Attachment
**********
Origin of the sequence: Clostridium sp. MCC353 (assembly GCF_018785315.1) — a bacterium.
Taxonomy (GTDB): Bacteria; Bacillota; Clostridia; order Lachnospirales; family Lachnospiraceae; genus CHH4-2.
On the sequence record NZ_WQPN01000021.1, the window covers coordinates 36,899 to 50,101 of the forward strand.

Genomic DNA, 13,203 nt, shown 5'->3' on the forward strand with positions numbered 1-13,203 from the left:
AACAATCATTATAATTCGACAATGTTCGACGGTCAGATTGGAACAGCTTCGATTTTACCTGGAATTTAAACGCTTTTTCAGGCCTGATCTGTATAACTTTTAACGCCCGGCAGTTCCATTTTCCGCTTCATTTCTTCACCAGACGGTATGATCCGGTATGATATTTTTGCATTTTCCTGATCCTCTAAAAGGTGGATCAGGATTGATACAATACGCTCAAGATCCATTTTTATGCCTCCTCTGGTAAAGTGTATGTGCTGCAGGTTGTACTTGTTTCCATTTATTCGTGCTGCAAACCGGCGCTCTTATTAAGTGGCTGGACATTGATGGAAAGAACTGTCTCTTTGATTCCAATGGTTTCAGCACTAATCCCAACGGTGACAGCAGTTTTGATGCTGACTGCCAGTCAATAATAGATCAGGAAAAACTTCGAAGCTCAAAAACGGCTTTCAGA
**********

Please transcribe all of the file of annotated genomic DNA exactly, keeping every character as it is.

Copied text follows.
Origin of the sequence: Clostridium sp. MCC353 (assembly GCF_018785315.1) — a bacterium.
Taxonomy (GTDB): Bacteria; Bacillota; Clostridia; order Lachnospirales; family Lachnospiraceae; genus CHH4-2.
On the sequence record NZ_WQPN01000021.1, the window covers coordinates 36,899 to 50,101 of the forward strand.

Genomic DNA, 13,203 nt, shown 5'->3' on the forward strand with positions numbered 1-13,203 from the left:
AACAATCATTATAATTCGACAATGTTCGACGGTCAGATTGGAACAGCTTCGATTTTACCTGGAATTTAAACGCTTTTTCAGGCCTGATCTGTATAACTTTTAACGCCCGGCAGTTCCATTTTCCGCTTCATTTCTTCACCAGACGGTATGATCCGGTATGATATTTTTGCATTTTCCTGATCCTCTAAAAGGTGGATCAGGATTGATACAATACGCTCAAGATCCATTTTTATGCCTCCTCTGGTAAAGTGTATGTGCTGCAGGTTGTACTTGTTTCCATTTATTCGTGCTGCAAACCGGCGCTCTTATTAAGTGGCTGGACATTGATGGAAAGAACTGTCTCTTTGATTCCAATGGTTTCAGCACTAATCCCAACGGTGACAGCAGTTTTGATGCTGACTGCCAGTCAATAATAGATCAGGAAAAACTTCGAAGCTCAAAAACGGCTTTCAGA